"This is your existence." The same man again, smiling now.
I shake my head. "It is difficult to be here. More difficult than any other Trek memory."
"Because this is the day it really just went off the rails. It pisses all over one of the finest moments in the series, and for no reason. It takes something beautiful from my past, and turns it from gold to lead. I don't want to be here."
The man steps towards me. "Then why do you exist here?"
"I don't understand."
Kiteo, his eyes closed.
"You exist here."
"I don't want to be here."
Shaka, when the walls fell.
A giant snowflake hangs in the blackness of space. Kirk is orbiting Idris Elba, over, and over, and over, and over again.
"If all you say is true, then why do you exist here?"
I finally snap. "What is the point of bringing me back to this?"
A short-haired man with a bad, fake Scottish accent puts his hand on my shoulder. "We do not bring you here."
The man in glasses rests his hand on my other shoulder. "You exist here."
"This film promised me so much. But it gave me a villain with next to no motivation. It gave me an infantile questioning of the usefulness of a utopia. It promised me a revisited, character-based dynamic between Kirk and his crew, and what it gave me was something less interesting than Star Trek V. At least that had an ethically ambiguous and well-intentioned antagonist. Give me something new. This is meant to be about boldly going where no-one has gone before. Not casting faint shadows of what's already been made."
"Then this memory does cause you pain."
"It's less painful than that bloody Into Darkness film. This one at least has moments, even if all of them are from Karl Urban. But my God, its politics, its paper-thin and facile critique of the Federation, they're . . . they're poor." My shoulders slump. "I could almost give up again."
"Your pain runs deep. It must be exposed and reckoned with."
"It is nostalgia. Another word with a Greek root. It means the pain of remembering. I remember when this was a joyous concept, when it had things to teach me, when it had the power to make me smile, and to make me think." I shake my head. "Let me lead you somewhere else. Anywhere else."
Idris Elba turns to me, briefly. His face remains plastered in CGI and prosthetics. "We cannot give you what you deny yourself."
We're on Deep Space 9. The promenade. Quark's. I look around me in wonder, my eyes widening as I remember.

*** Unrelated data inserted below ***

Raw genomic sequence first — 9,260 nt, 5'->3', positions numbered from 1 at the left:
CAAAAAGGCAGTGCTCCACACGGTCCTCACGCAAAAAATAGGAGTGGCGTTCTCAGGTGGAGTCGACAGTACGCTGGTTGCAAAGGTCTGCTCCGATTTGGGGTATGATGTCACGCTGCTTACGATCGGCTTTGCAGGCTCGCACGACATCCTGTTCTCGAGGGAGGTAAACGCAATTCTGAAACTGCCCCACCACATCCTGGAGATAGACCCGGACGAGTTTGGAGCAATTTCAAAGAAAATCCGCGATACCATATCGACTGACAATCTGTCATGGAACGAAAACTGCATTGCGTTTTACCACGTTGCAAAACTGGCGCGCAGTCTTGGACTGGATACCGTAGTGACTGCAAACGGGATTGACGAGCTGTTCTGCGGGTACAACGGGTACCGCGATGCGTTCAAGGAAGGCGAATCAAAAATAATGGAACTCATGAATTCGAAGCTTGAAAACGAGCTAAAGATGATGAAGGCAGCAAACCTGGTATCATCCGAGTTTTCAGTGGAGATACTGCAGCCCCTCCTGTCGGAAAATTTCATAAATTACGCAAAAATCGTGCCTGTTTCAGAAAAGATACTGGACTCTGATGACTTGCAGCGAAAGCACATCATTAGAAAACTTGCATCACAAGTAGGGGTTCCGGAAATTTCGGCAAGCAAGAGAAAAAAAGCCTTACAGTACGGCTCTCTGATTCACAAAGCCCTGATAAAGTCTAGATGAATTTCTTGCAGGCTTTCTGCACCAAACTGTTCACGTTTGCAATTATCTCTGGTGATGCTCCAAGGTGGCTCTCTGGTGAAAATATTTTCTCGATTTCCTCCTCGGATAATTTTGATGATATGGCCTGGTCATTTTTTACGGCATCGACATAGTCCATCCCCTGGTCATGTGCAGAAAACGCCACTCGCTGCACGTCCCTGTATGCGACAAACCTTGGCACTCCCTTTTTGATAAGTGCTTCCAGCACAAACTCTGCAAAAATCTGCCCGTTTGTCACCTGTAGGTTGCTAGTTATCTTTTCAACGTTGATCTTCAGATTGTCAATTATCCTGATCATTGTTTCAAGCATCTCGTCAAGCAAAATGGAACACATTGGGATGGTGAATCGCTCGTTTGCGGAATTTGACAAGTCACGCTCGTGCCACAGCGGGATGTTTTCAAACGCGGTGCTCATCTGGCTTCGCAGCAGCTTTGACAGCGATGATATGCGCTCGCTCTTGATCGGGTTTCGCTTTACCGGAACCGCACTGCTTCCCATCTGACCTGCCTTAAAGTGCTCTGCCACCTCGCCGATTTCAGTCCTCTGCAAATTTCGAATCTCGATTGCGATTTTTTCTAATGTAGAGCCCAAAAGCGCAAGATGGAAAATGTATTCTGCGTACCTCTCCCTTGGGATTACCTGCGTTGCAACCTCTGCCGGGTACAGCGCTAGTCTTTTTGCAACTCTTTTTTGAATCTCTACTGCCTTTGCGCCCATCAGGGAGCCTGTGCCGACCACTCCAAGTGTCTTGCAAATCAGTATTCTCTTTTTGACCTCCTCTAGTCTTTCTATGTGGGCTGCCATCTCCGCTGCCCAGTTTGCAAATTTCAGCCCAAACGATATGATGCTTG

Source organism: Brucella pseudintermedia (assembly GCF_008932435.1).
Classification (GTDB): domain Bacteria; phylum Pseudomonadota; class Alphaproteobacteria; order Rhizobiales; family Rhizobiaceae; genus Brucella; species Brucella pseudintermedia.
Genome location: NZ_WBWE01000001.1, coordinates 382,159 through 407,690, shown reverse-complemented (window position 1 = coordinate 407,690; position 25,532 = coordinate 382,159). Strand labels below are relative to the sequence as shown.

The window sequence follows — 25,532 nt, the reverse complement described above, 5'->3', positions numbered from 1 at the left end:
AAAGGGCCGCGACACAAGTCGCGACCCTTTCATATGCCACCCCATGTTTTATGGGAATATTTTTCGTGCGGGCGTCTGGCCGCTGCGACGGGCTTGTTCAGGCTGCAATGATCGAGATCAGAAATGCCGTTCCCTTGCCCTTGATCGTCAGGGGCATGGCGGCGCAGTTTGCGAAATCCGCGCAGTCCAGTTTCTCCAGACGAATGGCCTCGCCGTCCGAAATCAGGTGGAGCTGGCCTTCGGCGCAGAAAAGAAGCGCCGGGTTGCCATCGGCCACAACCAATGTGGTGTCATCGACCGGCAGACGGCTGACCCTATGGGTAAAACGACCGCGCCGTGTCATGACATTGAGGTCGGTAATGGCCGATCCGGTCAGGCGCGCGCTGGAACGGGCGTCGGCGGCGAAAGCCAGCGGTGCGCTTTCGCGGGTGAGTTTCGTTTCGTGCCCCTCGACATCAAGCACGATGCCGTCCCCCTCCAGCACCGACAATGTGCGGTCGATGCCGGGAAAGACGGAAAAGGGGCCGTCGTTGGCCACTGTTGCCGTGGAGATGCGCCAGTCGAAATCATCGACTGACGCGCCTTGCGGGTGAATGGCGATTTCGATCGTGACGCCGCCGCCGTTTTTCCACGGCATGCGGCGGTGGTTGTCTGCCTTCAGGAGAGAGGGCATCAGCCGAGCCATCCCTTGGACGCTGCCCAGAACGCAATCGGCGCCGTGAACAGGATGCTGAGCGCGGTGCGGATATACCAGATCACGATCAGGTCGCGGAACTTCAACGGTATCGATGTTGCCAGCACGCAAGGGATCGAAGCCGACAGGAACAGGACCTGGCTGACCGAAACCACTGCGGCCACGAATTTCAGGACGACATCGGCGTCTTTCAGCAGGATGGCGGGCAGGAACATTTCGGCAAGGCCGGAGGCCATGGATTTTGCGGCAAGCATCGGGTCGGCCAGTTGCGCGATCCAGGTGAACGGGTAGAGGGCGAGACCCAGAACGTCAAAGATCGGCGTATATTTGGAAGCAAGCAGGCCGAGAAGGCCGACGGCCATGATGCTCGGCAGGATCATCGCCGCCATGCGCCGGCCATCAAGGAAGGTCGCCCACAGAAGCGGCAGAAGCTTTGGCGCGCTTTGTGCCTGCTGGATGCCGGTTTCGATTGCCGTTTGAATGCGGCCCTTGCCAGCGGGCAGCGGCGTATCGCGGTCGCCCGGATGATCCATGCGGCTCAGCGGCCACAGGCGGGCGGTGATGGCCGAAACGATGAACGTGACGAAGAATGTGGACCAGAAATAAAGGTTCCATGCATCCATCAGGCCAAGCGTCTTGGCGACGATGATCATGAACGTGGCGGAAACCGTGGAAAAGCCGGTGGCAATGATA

"I was ready for this to last forever. For these people, these characters, to keep having adventures forever."
There's nobody next to me. I just hear their voice inside my head. "Forever?"
"I never left this show. That's why I keep coming back."
"This is utopia?"
"Perhaps. For me. But it isn't real." I try to touch the walls, but they melt away from me.
"You exist here."
"I exist here. I don't know if you can understand. When I think of this show, of this concept, I see it like this. I always see it like this."
"This nostalgia. This pain of remembering something that is lost, something that is no longer made. We can help take away the pain. We can make more. Always, we can make more."
I sink to the floor, resting my hands on my knees. "These memories. They are just that. Memories. They are part of me, and what I've enjoyed. Part of what makes me who I am. They live inside me. I can't relive them. Making new things won't take away the pain that this ever ended. I don't want that pain taken away. I need my pain. "
The voice inside softens. Understanding. "No amount of making new films and seeing them helps to bring back the experience of seeing this for the first time."
"But I thought that perhaps it could."
Kirk stops orbiting Idris Elba for a moment. He looks at me, the wind whipping his words away.
"So you choose to exist here. It is not linear."
"No," I whisper as I close my eyes. "It is not linear."
Sokath, his eyes uncovered.